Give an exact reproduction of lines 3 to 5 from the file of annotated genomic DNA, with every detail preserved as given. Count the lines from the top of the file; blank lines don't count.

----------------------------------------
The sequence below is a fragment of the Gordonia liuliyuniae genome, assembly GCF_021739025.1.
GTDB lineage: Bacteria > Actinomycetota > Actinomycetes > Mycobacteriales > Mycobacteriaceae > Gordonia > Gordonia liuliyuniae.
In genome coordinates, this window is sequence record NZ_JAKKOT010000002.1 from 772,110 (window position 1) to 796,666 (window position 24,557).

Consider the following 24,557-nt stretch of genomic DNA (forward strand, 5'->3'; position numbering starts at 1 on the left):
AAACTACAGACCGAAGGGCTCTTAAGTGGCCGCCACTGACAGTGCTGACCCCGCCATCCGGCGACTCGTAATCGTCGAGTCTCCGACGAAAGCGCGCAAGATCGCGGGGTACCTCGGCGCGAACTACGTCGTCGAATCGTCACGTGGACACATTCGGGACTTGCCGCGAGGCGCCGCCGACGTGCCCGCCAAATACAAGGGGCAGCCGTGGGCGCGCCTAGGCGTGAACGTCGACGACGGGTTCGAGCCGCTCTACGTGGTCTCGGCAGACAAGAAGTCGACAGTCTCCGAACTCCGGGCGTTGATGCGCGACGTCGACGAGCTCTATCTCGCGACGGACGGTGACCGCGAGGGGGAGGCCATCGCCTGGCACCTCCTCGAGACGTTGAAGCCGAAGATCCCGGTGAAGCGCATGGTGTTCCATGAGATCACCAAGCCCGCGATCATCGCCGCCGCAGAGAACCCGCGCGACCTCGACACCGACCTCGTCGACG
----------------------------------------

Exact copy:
In genome coordinates, this window is sequence record NZ_JAKKOT010000002.1 from 772,110 (window position 1) to 796,666 (window position 24,557).

Consider the following 24,557-nt stretch of genomic DNA (forward strand, 5'->3'; position numbering starts at 1 on the left):
AAACTACAGACCGAAGGGCTCTTAAGTGGCCGCCACTGACAGTGCTGACCCCGCCATCCGGCGACTCGTAATCGTCGAGTCTCCGACGAAAGCGCGCAAGATCGCGGGGTACCTCGGCGCGAACTACGTCGTCGAATCGTCACGTGGACACATTCGGGACTTGCCGCGAGGCGCCGCCGACGTGCCCGCCAAATACAAGGGGCAGCCGTGGGCGCGCCTAGGCGTGAACGTCGACGACGGGTTCGAGCCGCTCTACGTGGTCTCGGCAGACAAGAAGTCGACAGTCTCCGAACTCCGGGCGTTGATGCGCGACGTCGACGAGCTCTATCTCGCGACGGACGGTGACCGCGAGGGGGAGGCCATCGCCTGGCACCTCCTCGAGACGTTGAAGCCGAAGATCCCGGTGAAGCGCATGGTGTTCCATGAGATCACCAAGCCCGCGATCATCGCCGCCGCAGAGAACCCGCGCGACCTCGACACCGACCTCGTCGACG